When I first decided to become a baker, I was convinced I would love cake decorating. I had a small artistic streak and fostered a passion for arts and crafts. Cake decorating seemed like the perfect mesh of my interests and hobbies, as if it was meant to be. I was in love with the idea before I even tried it.
My first real job in the field was baking the cakes in a small bakery specializing in its namesake, with the hopes of one day becoming a decorator myself. I took local cake decorating courses in the evenings, trying to become proficient in the tricks of the trade. After many long evenings filled with lopsided roses, uneven borders, cracked fondant, and frustrated tears, I was no longer convinced I would love—or even like—cake decorating. In fact, I was sincerely positive I never wanted to lay eyes on a flower made of frosting again.
I put my simple dreams of becoming a decorator to rest, tucking them in a box to be forgotten under the bed. Though disappointed, my love for baking had not wavered. It was time to point my heart in a different direction.
When I started baking breads for another bakery, my first impression left me with a cynical view and a sour attitude. The dough was ever sticky and my shoulders ached from kneading and rolling out dozens of bagels and rolls. I had a difficult time seeing the joy in the process. As the days passed, however, my perspective slowly began to evolve. I began to understand the dough, feeling the subtle changes in its texture as I kneaded it beneath my fingertips. My hands learned to conform to the character of the dough when I rolled it into various shapes. The musky scent of yeast punctuated these intimate moments, which quickly became my most beloved of all my tasks.
The dough was alive, truly alive, filled with the life my buttercream roses could only pretend to possess. Though I never anticipated it, I was smitten, enamored with the process from beginning to end. Even as I bake in my small apartment kitchen today, I can only allow a few weeks to pass before the itch to rediscover yeast surfaces.
Last weekend was one such instance. I bought a bundle of fresh rosemary on a whim and, still dreaming of this focaccia, I knew that the rosemary was destined to get together with a little yeast. With the addition of salt, cracked pepper, and olive oil, this simple bread became a handsome marriage of flavors. For the last week, I've been enjoying this bread, savoring it slowly, finding a new love in the cracks and crevices of the grain.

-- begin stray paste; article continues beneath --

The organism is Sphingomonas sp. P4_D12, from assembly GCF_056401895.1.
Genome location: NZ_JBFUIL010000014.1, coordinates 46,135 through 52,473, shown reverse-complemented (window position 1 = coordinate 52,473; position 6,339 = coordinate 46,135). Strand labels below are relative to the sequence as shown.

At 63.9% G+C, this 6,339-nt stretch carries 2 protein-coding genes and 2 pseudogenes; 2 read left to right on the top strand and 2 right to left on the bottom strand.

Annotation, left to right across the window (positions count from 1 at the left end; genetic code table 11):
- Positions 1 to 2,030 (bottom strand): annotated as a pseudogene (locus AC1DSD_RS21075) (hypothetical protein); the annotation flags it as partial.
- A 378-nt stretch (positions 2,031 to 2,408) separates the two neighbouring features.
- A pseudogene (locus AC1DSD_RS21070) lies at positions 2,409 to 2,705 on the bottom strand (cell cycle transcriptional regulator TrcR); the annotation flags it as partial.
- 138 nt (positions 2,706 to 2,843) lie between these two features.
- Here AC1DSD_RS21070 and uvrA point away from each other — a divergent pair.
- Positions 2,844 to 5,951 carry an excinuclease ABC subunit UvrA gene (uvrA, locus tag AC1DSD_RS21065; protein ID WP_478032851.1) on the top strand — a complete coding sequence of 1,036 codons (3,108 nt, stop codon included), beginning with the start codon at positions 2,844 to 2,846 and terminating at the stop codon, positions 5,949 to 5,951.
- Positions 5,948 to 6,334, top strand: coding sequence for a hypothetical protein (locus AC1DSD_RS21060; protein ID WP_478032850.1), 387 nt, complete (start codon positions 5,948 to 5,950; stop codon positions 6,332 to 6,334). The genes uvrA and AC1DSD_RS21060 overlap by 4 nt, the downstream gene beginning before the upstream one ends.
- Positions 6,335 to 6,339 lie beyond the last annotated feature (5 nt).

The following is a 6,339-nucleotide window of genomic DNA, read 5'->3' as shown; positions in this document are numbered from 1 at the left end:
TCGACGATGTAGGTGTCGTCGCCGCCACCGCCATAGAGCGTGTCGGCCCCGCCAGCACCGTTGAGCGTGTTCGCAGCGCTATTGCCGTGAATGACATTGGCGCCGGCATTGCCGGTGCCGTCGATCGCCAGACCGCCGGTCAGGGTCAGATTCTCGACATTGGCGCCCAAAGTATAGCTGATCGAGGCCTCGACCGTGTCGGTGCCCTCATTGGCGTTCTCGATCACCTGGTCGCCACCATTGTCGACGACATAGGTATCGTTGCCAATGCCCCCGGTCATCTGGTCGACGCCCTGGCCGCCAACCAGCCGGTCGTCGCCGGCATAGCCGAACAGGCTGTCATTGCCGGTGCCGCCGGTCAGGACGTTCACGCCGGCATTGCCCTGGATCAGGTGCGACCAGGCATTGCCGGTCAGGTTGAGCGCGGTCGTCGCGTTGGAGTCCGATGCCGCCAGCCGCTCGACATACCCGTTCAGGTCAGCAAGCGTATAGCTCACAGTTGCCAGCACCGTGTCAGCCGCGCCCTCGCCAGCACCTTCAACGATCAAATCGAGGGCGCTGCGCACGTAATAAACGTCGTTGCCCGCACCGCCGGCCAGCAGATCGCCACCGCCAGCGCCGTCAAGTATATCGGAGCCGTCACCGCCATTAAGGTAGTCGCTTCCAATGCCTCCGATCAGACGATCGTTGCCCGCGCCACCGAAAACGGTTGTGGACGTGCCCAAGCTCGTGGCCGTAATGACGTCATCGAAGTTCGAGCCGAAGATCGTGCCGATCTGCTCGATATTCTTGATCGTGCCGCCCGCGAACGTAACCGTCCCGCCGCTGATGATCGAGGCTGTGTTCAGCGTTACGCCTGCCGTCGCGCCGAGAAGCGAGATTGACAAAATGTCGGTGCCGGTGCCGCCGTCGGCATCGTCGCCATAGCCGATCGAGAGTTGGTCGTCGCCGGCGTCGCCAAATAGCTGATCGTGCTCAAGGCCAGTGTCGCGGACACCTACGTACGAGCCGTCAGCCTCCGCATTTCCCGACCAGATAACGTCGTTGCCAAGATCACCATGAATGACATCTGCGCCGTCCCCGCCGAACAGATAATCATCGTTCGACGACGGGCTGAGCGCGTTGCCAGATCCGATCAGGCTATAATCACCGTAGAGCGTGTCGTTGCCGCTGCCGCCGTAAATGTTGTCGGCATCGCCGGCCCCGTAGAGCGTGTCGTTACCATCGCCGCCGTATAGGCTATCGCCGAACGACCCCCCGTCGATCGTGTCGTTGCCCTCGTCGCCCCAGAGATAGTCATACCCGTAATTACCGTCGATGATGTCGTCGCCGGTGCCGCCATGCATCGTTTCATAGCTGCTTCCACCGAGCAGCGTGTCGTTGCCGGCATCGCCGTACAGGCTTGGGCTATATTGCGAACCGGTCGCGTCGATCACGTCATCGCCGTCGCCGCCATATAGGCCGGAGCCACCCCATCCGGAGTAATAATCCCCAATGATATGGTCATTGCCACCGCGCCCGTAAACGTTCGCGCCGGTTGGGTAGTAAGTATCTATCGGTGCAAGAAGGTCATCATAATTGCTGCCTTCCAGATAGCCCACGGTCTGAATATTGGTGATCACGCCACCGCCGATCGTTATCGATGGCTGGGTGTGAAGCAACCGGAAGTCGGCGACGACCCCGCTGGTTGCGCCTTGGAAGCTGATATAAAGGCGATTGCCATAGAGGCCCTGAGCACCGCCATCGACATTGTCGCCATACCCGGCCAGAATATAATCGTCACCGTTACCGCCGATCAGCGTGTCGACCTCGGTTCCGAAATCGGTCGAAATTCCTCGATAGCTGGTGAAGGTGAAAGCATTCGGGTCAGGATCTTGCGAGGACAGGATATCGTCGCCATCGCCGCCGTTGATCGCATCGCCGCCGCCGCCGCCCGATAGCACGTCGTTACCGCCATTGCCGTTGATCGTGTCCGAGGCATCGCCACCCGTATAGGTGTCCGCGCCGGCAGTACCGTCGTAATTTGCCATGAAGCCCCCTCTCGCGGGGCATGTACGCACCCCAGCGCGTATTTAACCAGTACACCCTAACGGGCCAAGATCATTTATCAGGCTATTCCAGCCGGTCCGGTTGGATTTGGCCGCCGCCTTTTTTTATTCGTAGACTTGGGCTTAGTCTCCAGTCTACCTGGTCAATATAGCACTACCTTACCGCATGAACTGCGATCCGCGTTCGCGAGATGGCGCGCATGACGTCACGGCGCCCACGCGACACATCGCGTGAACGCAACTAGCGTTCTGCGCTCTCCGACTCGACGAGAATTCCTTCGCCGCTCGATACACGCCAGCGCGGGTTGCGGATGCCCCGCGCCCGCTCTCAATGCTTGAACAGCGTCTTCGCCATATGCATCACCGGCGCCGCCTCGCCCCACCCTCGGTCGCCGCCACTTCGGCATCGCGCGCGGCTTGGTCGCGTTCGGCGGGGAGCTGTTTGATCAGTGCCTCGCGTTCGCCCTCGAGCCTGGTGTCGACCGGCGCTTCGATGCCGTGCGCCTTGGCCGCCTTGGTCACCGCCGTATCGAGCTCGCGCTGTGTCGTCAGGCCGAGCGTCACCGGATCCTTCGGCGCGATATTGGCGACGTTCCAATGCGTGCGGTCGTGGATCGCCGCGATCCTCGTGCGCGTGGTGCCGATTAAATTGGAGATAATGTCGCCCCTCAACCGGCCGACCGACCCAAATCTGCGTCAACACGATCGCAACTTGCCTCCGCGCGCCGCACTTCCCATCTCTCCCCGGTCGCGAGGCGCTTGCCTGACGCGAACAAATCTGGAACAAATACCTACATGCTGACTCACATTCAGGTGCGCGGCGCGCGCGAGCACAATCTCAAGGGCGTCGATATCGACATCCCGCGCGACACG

At first I wasn't sure what the Rosemary Sandwich Bread would work well with, but after a little dabbling, I discovered it is divine with nearly everything, elevating simple sandwiches to an entirely new level. I served it aside chicken noodle soup, combined with chicken and bacon to form the best toasted sandwiches, and I imagine it would be glorious soaked in mashed potatoes and gravy. I've spent so much energy in the last two days willing the bread to reappear after the last slice was gone that I've vowed to make it again this weekend (and for many, many weekends to follow).
Rosemary Sandwich Bread is a Mediterranean twist on the traditional loaf of bread. The final product is herbed and salty, balanced with the rich, smooth undertones of olive oil. This everyday bread has bright flavor that will go well with anything from breakfast to dinner. I strongly suggest using fresh rosemary in the bread to bring about the most vivid flavor, but dried rosemary will work in a pinch. This bread has become an instant favorite in my household and may soon become a kitchen staple.
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Rosemary Sandwich Bread
Yields 1 loaf
2 teaspoons active dry yeast
1 cup (235 ml) warm milk
1/3 cup (80 ml) warm water
2 tablespoons freshly chopped rosemary (or 2 teaspoons dried rosemary, chopped)
1/2 teaspoon freshly ground black pepper
1 1/2 teaspoons salt
1/4 cup (60 ml) olive oil
3 1/2 cups (445 grams) bread flour
In a large mixing bowl (or bowl of a stand mixer), sprinkle the yeast over the barely warm milk and water and allow to sit about 5-10 minutes until activated (looks frothy). Mix in the olive oil, rosemary, black pepper, and salt. Gradually add bread flour, mixing until the dough comes together. If the dough is too dry and will not come together, add small amounts of water until it does. Conversely, if the dough is too sticky, add flour until it becomes workable; however, do not add too much flour or the bread will become dense.
Turn out dough on a lightly floured surface and knead the dough for 7-10 minutes, or until elastic. Alternatively, using the dough hook on a stand mixer, knead the dough for 7-10 minutes, or until elastic. Cover dough with plastic wrap or a kitchen towel and let rise until doubled in a warm place, about 1 1/2 to 2 hours. Punch down the dough before turning out onto a lightly floured surface. Shape the dough into an even log and place in a lightly greased 9 x 5-inch loaf pan. Press dough down so it reaches the corners evenly. Cover with a kitchen towel and let rise for another 40-60 minutes until doubled.
Preheat oven to 350 degrees F (180 degrees C).
Sprinkle the top of the bread dough with salt, pepper, and rosemary, if desired. Bake for 40-50 minutes, or until bread is golden and sounds hollow when tapped. Remove from baking pan and allow to cool slightly before slicing and serving.